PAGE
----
Please remember that you can also search Facts on File for stories about Zimbabwe.  All you need is the barcode number from your Greensboro Public Library card.

Auto Industry Bailout

The question of the moment on Capital Hill is of course whether or not Congress will succeed in passing a bailout of the big three automakers — General Motors, Chrysler and Ford.  The latest news is that there aren’t enough Republicans on board to pass the $14 billion bill fashioned by Senate Democrats.  There’s now talk of a compromise bill authored by Tennessee Republican Bob Corker, but with painful wage concessions from the United Auto Workers, cuts in retiree benefits, and debt restructuring requirements — the latter of which will no doubt mean a great deal of downsizing and lost jobs.

Once again, and much as with the banks during the last few months, there are fears about possible ripple effects across the economy if one or more of the automakers are allowed to fail.

If you’re interested in the auto industry, the following titles at Greensboro Public Library should shed some light upon the history of one of America’s most storied industries and where it’s headed.  Try some of these recent titles:  How Toyota Became #1: Leadership Lessons from the World’s Greatest Car Company by David Magee; Zoom:  The Global Race to Fuel the Car of the Future by Iain Carson and Vijay V. Vaitheeswaran; Billy, Alfred, and General Motors:  The Story of Two Unique Men, a Legendary Company, and a Remarkable Time in American History by William Pelfrey; The People’s Tycoon:  Henry Ford and the American Century by Steven Watts; The Ford Century: Ford Motor Company and the Innovations that Shaped the World by Russ Banham; Taken for a Ride:  Detroit’s Big Three and the Politics of Pollution by Jack Doyle; and The Car and Its Future, edited by Kaitlen Jay Exum and Lynn M. Messina.

African-Americans & the White House

The highly anticipated inauguration of America’s first black president, Mr. Barack Obama, will no doubt be accompanied by a tremendous amount of media coverage from a whole host of perspectives.      

This very good article, from MSNBC, traces the long historical association of African-Americans and the White House, recalling that “slaves not only helped build the White House, but also for decades men and women in bondage served America’s presidents and first families as butlers, cooks and maids.”

I especially liked the fact that the MSNBC article linked to an electronic edition of  A Colored Man’s Reminisences, written by Paul Jennings, a slave of our fourth president, James Madison, and available through Documenting the American South, a project sponsored by the Library of the University of North Carolina at Chapel Hill.  UNC-CH is one of America’s most important repositories of rare and valuable imprints — books, pamphlets, broadsides, etc.  — associated with the American South.  Through this project, literally 100s of titles from the University’s North Carolina Collection, Southern Historical Collection, Rare Book Collection and Davis Library, all associated with various themes of Southern history, are now available for free on the web.  If you’re not familiar with Documenting the American South, check it out sometime.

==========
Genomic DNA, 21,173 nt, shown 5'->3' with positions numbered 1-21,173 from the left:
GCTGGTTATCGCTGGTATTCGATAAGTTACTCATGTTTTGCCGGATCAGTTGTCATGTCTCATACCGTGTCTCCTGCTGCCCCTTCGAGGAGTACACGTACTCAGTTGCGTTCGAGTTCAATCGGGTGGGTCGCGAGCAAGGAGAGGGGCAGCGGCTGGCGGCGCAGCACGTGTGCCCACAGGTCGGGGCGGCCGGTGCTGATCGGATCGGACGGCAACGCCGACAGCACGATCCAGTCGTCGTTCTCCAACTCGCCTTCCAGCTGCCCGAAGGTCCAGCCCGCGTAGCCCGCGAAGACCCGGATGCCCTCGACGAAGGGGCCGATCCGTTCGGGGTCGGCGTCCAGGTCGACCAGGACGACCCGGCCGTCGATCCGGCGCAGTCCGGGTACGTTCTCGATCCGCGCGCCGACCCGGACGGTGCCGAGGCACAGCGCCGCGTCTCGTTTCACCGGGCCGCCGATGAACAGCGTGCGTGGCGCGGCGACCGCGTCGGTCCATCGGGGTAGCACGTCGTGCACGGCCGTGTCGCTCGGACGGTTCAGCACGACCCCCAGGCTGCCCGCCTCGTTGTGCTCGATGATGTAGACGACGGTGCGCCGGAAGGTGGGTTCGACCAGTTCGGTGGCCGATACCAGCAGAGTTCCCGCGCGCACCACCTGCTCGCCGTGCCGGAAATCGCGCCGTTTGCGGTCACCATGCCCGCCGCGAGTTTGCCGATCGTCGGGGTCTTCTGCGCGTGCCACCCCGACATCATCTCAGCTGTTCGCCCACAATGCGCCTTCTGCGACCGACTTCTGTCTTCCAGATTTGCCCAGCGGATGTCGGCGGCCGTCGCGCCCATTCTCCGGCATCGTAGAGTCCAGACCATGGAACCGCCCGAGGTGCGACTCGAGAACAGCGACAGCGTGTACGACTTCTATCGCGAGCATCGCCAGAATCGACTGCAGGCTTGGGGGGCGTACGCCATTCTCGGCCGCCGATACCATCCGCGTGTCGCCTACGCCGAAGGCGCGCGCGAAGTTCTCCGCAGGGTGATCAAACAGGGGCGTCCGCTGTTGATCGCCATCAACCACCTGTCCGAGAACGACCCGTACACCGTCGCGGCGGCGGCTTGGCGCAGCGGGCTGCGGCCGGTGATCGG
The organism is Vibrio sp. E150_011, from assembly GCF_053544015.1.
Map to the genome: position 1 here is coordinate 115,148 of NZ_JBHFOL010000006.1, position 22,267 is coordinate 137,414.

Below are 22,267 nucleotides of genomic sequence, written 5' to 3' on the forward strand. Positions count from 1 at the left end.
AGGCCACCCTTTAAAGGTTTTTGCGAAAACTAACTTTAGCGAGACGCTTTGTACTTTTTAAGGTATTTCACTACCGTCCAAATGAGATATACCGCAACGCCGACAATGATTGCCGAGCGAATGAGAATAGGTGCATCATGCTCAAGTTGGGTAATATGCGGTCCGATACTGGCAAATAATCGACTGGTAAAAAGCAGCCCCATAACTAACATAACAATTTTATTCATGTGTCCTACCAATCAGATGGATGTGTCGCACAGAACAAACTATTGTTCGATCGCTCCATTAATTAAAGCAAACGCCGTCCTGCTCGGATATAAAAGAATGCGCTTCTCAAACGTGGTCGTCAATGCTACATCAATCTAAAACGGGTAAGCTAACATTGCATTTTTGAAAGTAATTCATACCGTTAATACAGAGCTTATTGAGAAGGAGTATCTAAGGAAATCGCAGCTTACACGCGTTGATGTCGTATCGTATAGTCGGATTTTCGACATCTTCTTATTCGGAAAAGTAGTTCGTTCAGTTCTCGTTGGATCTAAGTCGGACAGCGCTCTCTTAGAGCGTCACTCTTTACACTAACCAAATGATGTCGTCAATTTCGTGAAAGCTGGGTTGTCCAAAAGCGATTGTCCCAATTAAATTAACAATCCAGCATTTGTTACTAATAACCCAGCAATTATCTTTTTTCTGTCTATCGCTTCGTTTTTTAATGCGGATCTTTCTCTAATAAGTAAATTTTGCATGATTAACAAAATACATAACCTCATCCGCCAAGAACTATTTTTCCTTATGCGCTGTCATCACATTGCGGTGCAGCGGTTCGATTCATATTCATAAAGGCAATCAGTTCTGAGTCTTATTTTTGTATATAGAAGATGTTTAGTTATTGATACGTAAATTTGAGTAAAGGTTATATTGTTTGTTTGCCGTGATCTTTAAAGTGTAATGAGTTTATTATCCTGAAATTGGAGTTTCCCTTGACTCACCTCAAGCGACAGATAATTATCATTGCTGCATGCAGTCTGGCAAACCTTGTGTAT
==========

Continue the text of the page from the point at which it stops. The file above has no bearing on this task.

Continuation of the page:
The MSNBC article also mentions that an African-American baby was born in the White House in 1806, daughter of two slaves of then president Thomas Jefferson. 

This reminded me of the Sally Hemings controversy — the theory, now born out by DNA evidence, that Thomas Jefferson or a close relative fathered children by Jefferson’s slave Sally Hemings.  The library has several books on this subject, as well Thomas Jefferson’s slaves in general, which would no doubt shed light upon the domestic relations of slaves and our presidents.  These include:  The Hemingses of Monticello:  An American Family by Annette Gordon-Reed; The Jefferson-Hemings Myth:  An American Travesty, presented by the Thomas Jefferson Heritage Society and edited by Eyler Robert Coates, Sr.; Thomas Jefferson and Sally Hemings:  An American Controversy by Annette Gordon-Reed; The Slave Families of Thomas Jefferson:  A Pictorial Study Book with an Interpretation of His Farm Book in Genealogy Charts, in 2 vols., written and compiled by B. Bernetiae Reed. 

The author of the last mentioned work is a native of Greensboro.  It is a sumptuously illustrated and painstaking study of over 600 of Jefferson’s slaves.

When in Rome . . . (Archaeology)

Here’s a neat article from MSNBC on the recent discovery at Modena, Italy, of what appears to be the center of the Roman Empire’s lamp manufacturing. 

The article also included links to other similar ones on Roman archaeology, including the unearthing of the so-called “Gladiator Tomb” — actually, the tomb of a Roman general named Marcus Nonius Macrinus, upon whom Russell Crowe’s character in the film Gladiator is very loosely based. 

And here’s yet another about the discovery of a lost treasure trove of ancient Celtic coins, announced last month in Holland.

If you like archaeology and antiquities, Greensboro Public Library has a lot of recent books that may be of interest — though, as you might guess, our collection tends to focus more on general surveys or lay/popular works.

Some of our recent titles include:  Pompeii:  The Living City by Alex Butterworth and Ray Laurence (DVD);  The Cave of John the Baptist:  The Stunning Archaeological Discovery That Has Redefined Christian History by Shimon Gibson; Ghosts of Vesuvius:  A New Look at the Last Days of Pompeii, How Towers Fall, and Other Strange Connections by Charles Pellegrino; Titanic’s Last Secrets:  The Further Adventures of Shadow Divers John Chatterton and Richie Kohler by Brad Matsen; The Terra Cotta Army:  China’s First Emperor and the Birth of a Nation by John Man; Unholy Business:  A True Tale of Faith, Greed, and Forgery in the Holy Land by Nina Burleigh; The World Encyclopedia of Archaeology, chief consultant, Aedeen Cremin; The Invisible Sex:  Uncovering the True Roles of Women in Prehistory by J.M. Adovasio, Olga Soffer & Jake Page; Discovery!:  Unearthing the New Treasures of Archaeology, edited by Brian M. Fagan; The Horse, the Wheel, and Language:  How Bronze-Age Riders from the Eurasian Steppes Shaped the Modern World by David W. Anthony; Jamestown, the Buried Truth by William M. Kelso; The Tomb of Agamemnon by Cathy Gere; Britain in the Middle Ages:  An Archaeological History by Francis Pryor; and The Archaeology of Ancient Judea and Palestine by Ariel Lewin.